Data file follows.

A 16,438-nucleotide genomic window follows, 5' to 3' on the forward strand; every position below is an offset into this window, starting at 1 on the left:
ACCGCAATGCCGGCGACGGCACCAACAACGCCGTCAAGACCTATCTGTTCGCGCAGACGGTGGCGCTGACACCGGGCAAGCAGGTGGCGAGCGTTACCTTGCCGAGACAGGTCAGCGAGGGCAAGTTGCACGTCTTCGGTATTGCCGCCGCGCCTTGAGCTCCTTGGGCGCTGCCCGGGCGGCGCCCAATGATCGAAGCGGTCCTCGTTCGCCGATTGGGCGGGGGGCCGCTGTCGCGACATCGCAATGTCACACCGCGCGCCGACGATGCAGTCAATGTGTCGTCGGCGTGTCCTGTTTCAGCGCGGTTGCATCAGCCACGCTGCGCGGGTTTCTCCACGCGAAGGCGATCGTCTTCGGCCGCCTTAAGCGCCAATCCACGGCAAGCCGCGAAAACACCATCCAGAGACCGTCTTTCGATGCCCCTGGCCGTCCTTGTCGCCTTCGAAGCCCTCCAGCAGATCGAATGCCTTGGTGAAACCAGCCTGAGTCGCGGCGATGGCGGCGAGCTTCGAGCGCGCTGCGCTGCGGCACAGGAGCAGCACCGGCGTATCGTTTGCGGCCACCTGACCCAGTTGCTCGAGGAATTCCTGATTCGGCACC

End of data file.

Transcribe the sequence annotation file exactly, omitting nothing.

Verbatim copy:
A 16,438-nucleotide genomic window follows, 5' to 3' on the forward strand; every position below is an offset into this window, starting at 1 on the left:
ACCGCAATGCCGGCGACGGCACCAACAACGCCGTCAAGACCTATCTGTTCGCGCAGACGGTGGCGCTGACACCGGGCAAGCAGGTGGCGAGCGTTACCTTGCCGAGACAGGTCAGCGAGGGCAAGTTGCACGTCTTCGGTATTGCCGCCGCGCCTTGAGCTCCTTGGGCGCTGCCCGGGCGGCGCCCAATGATCGAAGCGGTCCTCGTTCGCCGATTGGGCGGGGGGCCGCTGTCGCGACATCGCAATGTCACACCGCGCGCCGACGATGCAGTCAATGTGTCGTCGGCGTGTCCTGTTTCAGCGCGGTTGCATCAGCCACGCTGCGCGGGTTTCTCCACGCGAAGGCGATCGTCTTCGGCCGCCTTAAGCGCCAATCCACGGCAAGCCGCGAAAACACCATCCAGAGACCGTCTTTCGATGCCCCTGGCCGTCCTTGTCGCCTTCGAAGCCCTCCAGCAGATCGAATGCCTTGGTGAAACCAGCCTGAGTCGCGGCGATGGCGGCGAGCTTCGAGCGCGCTGCGCTGCGGCACAGGAGCAGCACCGGCGTATCGTTTGCGGCCACCTGACCCAGTTGCTCGAGGAATTCCTGATTCGGCACC